Like many successful screenplays, Logan walks a fine line when it comes to the traditional formatting rules of the craft. Take the previously mentioned fourth-wall breaking passage from page 2, for example. An amateur screenwriter would no doubt be warned against this sort of boldness – and rightly so. Your screenplay’s tone should speak for itself rather than depend upon a statement of purpose.
On a similar note, our video breakdown features several moments in which the script goes out of its way to connect the dots for the reader. Inner thoughts of characters are routinely described, and prior events are referenced – all in an effort to increase the script’s readability and digestibility.
While the occasional overstep does make it exceedingly easy for a busy reader to keep track of a script’s nuances, bold choices and overwriting, in general, remains a grey area for swaths of studio readers. It’s something that Mangold himself warns against:
“Part of the reason you write too much is because you want to make the movie and you can’t make the movie. So you start making the movie on paper. You shouldn’t. You should be writing the recipe for making the movie.”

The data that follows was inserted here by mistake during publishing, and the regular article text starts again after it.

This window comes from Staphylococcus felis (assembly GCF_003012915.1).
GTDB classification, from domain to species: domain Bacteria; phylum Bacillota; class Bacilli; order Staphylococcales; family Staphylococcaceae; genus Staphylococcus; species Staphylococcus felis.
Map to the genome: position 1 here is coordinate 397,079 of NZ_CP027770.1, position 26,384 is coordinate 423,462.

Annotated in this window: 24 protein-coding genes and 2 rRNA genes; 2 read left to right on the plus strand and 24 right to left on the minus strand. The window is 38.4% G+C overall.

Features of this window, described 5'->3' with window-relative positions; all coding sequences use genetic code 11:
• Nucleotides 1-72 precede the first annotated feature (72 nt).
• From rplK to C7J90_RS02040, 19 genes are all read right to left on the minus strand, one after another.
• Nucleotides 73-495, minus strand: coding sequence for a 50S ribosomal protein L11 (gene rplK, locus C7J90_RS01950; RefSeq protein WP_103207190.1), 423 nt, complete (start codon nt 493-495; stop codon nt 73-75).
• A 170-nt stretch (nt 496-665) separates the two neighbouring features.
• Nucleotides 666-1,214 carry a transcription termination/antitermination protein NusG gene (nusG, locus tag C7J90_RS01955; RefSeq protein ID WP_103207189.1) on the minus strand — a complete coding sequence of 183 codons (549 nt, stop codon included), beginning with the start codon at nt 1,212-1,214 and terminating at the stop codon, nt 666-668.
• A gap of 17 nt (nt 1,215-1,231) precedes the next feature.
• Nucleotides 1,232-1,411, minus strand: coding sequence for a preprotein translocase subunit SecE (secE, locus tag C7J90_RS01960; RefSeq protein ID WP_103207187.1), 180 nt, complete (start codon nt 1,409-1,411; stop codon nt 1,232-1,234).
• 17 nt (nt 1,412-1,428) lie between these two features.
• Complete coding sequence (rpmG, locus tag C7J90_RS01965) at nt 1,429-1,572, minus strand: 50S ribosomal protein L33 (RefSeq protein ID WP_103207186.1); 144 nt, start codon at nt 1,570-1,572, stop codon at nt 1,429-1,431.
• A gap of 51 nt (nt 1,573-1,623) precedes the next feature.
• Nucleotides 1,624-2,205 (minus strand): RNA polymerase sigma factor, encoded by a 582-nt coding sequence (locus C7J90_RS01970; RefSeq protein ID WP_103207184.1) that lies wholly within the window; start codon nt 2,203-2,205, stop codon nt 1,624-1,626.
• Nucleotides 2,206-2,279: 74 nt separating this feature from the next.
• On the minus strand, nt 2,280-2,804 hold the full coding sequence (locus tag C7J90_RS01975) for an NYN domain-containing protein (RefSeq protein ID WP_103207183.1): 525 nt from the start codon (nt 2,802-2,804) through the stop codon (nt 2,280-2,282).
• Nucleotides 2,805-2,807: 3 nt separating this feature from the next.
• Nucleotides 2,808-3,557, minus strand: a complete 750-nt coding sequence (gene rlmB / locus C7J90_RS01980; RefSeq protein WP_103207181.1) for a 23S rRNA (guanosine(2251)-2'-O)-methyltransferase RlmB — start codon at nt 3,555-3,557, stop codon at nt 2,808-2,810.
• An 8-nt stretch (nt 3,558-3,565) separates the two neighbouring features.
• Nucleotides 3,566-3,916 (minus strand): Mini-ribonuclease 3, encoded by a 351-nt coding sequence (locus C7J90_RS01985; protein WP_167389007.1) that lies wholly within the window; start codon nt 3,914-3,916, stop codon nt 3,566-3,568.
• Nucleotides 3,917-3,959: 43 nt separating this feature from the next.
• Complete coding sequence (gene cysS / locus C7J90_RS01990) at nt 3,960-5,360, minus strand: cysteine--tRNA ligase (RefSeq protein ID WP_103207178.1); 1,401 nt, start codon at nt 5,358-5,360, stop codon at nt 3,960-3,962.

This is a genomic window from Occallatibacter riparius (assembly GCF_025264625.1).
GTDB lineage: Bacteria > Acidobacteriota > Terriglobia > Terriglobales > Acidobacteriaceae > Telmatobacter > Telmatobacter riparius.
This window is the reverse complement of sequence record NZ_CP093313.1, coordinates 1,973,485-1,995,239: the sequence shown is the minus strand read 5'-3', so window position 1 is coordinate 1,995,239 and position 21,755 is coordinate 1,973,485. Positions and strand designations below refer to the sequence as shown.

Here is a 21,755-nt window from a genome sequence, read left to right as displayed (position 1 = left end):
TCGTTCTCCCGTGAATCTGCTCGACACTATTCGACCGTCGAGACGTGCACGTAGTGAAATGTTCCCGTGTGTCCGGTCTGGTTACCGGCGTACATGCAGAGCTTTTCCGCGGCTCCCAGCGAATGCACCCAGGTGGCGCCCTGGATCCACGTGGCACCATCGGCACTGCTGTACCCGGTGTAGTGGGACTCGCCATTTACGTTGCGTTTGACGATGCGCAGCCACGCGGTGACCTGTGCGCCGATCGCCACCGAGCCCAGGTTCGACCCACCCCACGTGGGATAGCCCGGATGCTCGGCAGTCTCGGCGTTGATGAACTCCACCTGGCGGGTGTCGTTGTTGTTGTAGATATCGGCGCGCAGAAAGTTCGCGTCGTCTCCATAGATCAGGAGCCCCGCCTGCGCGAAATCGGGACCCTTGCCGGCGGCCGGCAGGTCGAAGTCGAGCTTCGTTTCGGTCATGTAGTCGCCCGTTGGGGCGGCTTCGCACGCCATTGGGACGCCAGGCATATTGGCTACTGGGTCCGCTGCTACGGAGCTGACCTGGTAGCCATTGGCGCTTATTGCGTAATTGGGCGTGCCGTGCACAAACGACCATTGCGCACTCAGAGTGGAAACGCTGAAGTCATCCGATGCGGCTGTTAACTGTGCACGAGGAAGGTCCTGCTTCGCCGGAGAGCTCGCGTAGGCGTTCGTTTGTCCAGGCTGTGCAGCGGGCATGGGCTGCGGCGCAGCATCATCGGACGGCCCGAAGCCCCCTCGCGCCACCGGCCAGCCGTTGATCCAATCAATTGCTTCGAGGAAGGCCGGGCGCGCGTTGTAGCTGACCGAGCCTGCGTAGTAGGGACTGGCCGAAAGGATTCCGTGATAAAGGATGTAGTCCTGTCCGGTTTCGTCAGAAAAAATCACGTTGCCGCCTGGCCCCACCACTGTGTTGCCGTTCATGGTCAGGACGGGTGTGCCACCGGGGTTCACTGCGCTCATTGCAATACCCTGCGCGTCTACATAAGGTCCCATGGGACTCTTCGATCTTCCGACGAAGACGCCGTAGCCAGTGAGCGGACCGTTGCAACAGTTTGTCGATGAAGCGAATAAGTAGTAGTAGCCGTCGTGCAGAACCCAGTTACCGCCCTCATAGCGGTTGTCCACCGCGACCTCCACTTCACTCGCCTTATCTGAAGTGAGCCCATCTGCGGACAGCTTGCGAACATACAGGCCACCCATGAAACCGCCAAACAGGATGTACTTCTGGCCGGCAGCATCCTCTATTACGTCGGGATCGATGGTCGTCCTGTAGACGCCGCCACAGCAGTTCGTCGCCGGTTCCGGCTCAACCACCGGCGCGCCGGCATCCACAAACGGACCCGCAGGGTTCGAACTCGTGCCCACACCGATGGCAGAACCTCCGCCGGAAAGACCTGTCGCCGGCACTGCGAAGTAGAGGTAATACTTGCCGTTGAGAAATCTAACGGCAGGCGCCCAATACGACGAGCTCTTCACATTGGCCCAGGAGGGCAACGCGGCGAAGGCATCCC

So, why does it work for Logan? In a word, clarity. Although the script is full of colorful language and bold, stylistic choices, it’s never edgy for the sake of edginess alone. For the most part, it remains an incredibly restrained piece of writing – especially considering its genre roots. And when the rules are broken, it’s only ever done to clarify in a meaningful way.
Whether it’s outright stating the film’s approach to violence, establishing Laura’s mindset in a climactic moment, or ensuring that the reader fully grasps the reason Logan is able to push himself beyond his limits in the film’s final set piece – the rules are always broken with the reading experience in mind.
Frustrated by the dark, frozen winters of Canada, Jeff Legge spent his earliest years indoors nurturing a life-long obsession with the movies. Later, he moved to Los Angeles where he cut his teeth as a script reader while completing an MFA at the University of Southern California’s School of Cinematic Arts. He does not recommend playing Scene-It with him, though he does appreciate a good ego boost.